Tag Archives: Security

Capacity Credit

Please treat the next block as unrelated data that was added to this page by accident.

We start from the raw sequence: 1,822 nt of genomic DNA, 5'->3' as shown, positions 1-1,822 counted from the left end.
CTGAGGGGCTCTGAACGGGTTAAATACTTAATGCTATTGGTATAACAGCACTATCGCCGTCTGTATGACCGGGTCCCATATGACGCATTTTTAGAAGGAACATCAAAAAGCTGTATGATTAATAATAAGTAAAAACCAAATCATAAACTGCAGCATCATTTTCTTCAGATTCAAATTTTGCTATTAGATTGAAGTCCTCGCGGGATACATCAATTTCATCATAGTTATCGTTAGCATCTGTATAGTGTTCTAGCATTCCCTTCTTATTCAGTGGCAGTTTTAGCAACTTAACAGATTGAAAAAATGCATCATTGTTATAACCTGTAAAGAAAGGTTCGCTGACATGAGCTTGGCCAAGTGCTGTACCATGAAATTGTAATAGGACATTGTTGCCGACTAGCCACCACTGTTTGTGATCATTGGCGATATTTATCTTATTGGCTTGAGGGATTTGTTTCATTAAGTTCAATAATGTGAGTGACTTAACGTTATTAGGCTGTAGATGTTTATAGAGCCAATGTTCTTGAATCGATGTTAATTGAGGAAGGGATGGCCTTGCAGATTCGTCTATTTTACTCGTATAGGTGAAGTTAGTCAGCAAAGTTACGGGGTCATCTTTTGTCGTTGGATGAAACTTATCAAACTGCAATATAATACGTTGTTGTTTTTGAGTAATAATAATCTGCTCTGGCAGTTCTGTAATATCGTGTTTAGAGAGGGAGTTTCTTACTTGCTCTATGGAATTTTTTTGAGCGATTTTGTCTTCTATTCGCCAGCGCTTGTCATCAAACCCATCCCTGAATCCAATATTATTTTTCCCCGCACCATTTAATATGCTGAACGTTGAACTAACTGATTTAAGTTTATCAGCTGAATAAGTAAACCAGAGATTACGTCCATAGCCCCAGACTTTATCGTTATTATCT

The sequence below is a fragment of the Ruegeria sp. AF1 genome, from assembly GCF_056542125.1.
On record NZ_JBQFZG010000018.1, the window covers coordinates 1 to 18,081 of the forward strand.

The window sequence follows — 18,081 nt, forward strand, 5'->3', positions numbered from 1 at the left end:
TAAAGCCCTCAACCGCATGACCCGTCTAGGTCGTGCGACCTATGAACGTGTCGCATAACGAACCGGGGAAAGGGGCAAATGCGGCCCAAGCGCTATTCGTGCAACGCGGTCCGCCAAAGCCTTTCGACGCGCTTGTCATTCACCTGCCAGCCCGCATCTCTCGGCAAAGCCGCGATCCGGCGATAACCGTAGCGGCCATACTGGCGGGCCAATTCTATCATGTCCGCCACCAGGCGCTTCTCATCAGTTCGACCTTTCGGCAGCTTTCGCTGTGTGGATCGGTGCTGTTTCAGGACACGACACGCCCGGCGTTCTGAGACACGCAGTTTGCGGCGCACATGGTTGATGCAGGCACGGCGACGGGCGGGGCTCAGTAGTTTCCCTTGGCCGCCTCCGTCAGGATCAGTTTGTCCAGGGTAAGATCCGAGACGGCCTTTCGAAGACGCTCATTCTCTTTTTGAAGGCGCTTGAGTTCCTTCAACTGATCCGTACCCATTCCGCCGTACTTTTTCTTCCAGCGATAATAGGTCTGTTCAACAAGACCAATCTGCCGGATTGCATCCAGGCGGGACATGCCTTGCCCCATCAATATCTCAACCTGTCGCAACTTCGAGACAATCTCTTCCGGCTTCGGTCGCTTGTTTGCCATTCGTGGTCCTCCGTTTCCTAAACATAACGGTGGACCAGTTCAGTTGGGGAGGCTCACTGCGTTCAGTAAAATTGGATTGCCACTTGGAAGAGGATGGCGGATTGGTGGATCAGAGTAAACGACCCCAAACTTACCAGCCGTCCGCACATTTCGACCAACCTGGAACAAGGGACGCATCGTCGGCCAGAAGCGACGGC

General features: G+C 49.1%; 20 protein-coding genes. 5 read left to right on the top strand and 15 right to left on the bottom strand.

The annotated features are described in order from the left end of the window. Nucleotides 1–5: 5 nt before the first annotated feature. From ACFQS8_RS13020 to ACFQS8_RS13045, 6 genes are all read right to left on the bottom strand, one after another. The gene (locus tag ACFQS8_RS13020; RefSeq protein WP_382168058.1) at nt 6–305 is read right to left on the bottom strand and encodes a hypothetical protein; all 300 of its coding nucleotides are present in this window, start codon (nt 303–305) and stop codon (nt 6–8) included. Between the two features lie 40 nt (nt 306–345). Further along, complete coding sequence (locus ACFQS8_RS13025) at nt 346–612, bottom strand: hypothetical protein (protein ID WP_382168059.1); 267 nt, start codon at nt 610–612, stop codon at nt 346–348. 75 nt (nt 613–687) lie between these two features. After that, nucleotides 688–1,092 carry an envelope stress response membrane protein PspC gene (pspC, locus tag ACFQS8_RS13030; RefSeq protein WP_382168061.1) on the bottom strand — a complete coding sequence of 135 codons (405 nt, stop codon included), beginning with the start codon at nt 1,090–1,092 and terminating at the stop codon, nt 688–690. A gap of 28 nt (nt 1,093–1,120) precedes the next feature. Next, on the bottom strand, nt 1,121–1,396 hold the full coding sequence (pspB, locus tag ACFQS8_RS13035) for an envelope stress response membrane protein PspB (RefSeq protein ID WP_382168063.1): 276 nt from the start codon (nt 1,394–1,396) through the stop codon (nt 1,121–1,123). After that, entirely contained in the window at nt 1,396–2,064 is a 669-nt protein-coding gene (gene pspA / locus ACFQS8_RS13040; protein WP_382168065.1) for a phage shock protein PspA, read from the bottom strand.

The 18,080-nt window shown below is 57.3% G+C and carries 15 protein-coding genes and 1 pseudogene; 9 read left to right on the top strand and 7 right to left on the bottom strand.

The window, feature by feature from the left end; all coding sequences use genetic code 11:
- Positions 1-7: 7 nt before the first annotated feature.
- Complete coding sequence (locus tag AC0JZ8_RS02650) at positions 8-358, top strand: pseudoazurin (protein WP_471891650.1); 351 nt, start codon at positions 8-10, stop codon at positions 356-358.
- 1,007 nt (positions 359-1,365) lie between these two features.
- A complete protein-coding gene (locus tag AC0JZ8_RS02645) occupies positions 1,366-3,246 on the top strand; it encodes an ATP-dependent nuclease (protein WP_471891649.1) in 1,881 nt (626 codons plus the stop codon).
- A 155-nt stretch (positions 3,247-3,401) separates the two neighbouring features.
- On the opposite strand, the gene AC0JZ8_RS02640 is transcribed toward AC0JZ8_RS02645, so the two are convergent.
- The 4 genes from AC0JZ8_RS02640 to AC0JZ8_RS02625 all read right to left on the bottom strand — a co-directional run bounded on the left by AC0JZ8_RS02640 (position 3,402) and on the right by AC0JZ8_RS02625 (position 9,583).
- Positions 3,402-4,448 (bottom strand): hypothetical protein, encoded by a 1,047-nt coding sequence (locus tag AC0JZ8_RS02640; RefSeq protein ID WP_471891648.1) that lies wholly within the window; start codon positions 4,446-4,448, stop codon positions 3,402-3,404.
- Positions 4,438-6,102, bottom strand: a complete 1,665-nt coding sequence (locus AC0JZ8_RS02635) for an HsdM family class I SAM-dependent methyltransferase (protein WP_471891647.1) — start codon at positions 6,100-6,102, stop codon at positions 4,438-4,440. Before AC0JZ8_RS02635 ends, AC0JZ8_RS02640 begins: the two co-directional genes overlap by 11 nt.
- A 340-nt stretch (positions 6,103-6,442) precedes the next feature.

Capacity Credit is a measure of how much electricity any new plant can be depended upon to deliver. In the case of wind turbines, which really cannot be depended upon (in industry-speak, they cannot be “dispatched”), it is typically expressed as how much other generation wind can allow to be shut down. Wind energy proponents are eager to demonstrate as large a Capacity Credit as they can, and use traditional statistical techniques to do so.  But in the end their logic just doesn’t make much sense. Wind turbines over large geographical areas can all be becalmed at the same time for extended periods of time, telling me that, without massive storage, no traditional plants can be shut down at all. Capacity Credit must not be confused with Capacity Factor, which is what percentage of its “nameplate” capacity a plant actually generates. If the wind turbines were very reliable it would mean the utility wouldn’t have to maintain large reserves – which cost money and produce emissions. Unfortunately “reliability” in the context of wind turbines is not the same as “reliability” for traditional plants. Continue reading Capacity Credit